A space mission jointly launched by the European and Japanese space agencies has captured its first, closer look at Mercury.
A pair of connected orbits known as Bepiclombo Several Pictures October 1 is the time of the long-awaited flyby around the planet underlying our solar system. The images show Mercury’s northern hemisphere and dozens of holes that dock its surface, one of which is the site of several volcanic eruptions. European Space Agency. The shot also caught the spacecraft’s antenna and magnetometer boom.
The ESA and the Japan Space Exploration Agency have launched BepiColombo in 2018 with the aim of exposing the image of Mercury and more about its origin and evolution. Only two probes have traveled to the planet: Mariner 10, which flew in 1974 and 1975, and Messenger, which orbited Mercury from 2011 to 2015.
This week’s Fly Bipi marked Colombo The first of six Around Mercury. Space explorations have passed within 124 miles (199 km) of the planet’s surface.
“From the spacecraft’s point of view, the flyby was perfect and it was incredible to finally see our target planet,” said Elsa Montagnon, the mission’s spacecraft operations manager. ESA press release.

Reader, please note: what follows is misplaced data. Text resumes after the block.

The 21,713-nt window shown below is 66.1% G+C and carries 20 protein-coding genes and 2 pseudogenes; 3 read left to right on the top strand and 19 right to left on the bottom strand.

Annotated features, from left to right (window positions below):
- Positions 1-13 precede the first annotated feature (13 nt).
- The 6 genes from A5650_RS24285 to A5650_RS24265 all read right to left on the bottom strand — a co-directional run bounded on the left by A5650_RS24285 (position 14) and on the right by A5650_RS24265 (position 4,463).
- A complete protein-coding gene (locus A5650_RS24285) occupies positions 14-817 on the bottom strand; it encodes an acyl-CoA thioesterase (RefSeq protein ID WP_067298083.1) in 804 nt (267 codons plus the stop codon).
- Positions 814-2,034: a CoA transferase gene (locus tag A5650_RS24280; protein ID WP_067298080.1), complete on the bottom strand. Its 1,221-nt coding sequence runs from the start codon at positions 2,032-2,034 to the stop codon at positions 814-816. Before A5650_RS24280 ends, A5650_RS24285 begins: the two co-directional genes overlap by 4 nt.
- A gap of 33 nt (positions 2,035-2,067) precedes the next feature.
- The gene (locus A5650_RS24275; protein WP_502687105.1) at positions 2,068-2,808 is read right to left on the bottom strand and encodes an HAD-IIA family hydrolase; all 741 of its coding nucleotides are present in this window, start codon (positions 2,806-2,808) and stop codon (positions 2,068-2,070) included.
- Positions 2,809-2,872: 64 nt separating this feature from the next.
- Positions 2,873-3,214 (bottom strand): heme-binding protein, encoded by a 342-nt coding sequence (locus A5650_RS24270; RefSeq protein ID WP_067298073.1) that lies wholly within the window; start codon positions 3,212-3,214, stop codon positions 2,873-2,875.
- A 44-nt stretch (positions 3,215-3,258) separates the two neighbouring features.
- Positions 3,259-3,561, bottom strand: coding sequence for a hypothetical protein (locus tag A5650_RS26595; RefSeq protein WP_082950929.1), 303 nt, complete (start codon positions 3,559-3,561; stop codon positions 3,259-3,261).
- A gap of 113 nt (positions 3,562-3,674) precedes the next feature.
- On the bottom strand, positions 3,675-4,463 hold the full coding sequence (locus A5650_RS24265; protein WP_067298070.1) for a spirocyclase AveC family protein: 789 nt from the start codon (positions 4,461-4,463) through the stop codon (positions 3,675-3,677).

David Rothari, head of ESA’s Mercury Surface and Composition Working Group, added: “It has made me even more excited to study the high quality of science information we need to have while in orbit around Mercury, because it’s a planet that we don’t yet fully understand.”
The next Mercury flyby is scheduled for June next year, followed by four more in June 2023, September 2024, December 2024 and January 2025. The end of 2025. Then, the two orbits will begin their main scientific mission: mapping to study Mercury’s surface processes, structure, and magnetic field.